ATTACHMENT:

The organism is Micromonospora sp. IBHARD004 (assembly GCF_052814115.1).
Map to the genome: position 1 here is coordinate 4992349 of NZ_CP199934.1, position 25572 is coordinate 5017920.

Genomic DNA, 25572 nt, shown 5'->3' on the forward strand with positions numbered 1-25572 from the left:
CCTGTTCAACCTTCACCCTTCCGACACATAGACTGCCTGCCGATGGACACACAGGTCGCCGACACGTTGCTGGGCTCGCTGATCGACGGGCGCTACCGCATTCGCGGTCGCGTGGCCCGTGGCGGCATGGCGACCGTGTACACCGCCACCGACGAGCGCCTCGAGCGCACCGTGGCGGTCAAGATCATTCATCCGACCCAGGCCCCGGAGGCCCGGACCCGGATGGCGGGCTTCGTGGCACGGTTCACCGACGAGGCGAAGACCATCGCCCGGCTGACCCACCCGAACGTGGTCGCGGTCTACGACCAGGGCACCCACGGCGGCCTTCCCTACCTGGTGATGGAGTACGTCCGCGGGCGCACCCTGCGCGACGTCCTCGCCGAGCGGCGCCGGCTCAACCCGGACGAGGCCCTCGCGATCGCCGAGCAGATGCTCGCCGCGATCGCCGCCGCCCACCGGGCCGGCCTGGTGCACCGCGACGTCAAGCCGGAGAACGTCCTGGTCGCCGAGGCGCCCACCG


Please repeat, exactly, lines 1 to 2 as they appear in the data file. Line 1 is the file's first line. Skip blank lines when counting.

The organism is Micromonospora sp. IBHARD004 (assembly GCF_052814115.1).
Map to the genome: position 1 here is coordinate 4992349 of NZ_CP199934.1, position 25572 is coordinate 5017920.